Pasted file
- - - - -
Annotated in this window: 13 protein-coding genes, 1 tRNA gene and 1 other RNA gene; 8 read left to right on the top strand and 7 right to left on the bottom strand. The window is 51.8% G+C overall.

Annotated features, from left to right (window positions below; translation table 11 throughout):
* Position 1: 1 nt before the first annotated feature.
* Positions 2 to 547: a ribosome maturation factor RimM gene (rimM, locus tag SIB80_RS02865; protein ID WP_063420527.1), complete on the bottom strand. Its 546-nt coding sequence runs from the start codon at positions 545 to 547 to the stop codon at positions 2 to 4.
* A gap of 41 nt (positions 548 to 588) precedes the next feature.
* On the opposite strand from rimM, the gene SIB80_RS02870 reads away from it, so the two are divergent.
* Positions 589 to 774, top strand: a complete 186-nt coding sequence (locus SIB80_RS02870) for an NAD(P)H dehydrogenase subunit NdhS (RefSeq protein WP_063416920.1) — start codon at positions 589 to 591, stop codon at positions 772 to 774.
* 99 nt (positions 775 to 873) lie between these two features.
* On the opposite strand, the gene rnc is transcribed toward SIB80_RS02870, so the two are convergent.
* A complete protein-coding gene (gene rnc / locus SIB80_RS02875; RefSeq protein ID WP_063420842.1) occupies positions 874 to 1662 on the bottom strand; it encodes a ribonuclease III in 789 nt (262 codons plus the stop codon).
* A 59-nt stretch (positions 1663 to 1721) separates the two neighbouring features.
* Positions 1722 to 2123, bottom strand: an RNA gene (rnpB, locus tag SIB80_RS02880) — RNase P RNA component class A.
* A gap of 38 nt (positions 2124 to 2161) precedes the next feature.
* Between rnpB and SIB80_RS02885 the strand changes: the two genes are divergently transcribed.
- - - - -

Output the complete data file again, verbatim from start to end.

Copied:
Annotated in this window: 13 protein-coding genes, 1 tRNA gene and 1 other RNA gene; 8 read left to right on the top strand and 7 right to left on the bottom strand. The window is 51.8% G+C overall.

Annotated features, from left to right (window positions below; translation table 11 throughout):
* Position 1: 1 nt before the first annotated feature.
* Positions 2 to 547: a ribosome maturation factor RimM gene (rimM, locus tag SIB80_RS02865; protein ID WP_063420527.1), complete on the bottom strand. Its 546-nt coding sequence runs from the start codon at positions 545 to 547 to the stop codon at positions 2 to 4.
* A gap of 41 nt (positions 548 to 588) precedes the next feature.
* On the opposite strand from rimM, the gene SIB80_RS02870 reads away from it, so the two are divergent.
* Positions 589 to 774, top strand: a complete 186-nt coding sequence (locus SIB80_RS02870) for an NAD(P)H dehydrogenase subunit NdhS (RefSeq protein WP_063416920.1) — start codon at positions 589 to 591, stop codon at positions 772 to 774.
* 99 nt (positions 775 to 873) lie between these two features.
* On the opposite strand, the gene rnc is transcribed toward SIB80_RS02870, so the two are convergent.
* A complete protein-coding gene (gene rnc / locus SIB80_RS02875; RefSeq protein ID WP_063420842.1) occupies positions 874 to 1662 on the bottom strand; it encodes a ribonuclease III in 789 nt (262 codons plus the stop codon).
* A 59-nt stretch (positions 1663 to 1721) separates the two neighbouring features.
* Positions 1722 to 2123, bottom strand: an RNA gene (rnpB, locus tag SIB80_RS02880) — RNase P RNA component class A.
* A gap of 38 nt (positions 2124 to 2161) precedes the next feature.
* Between rnpB and SIB80_RS02885 the strand changes: the two genes are divergently transcribed.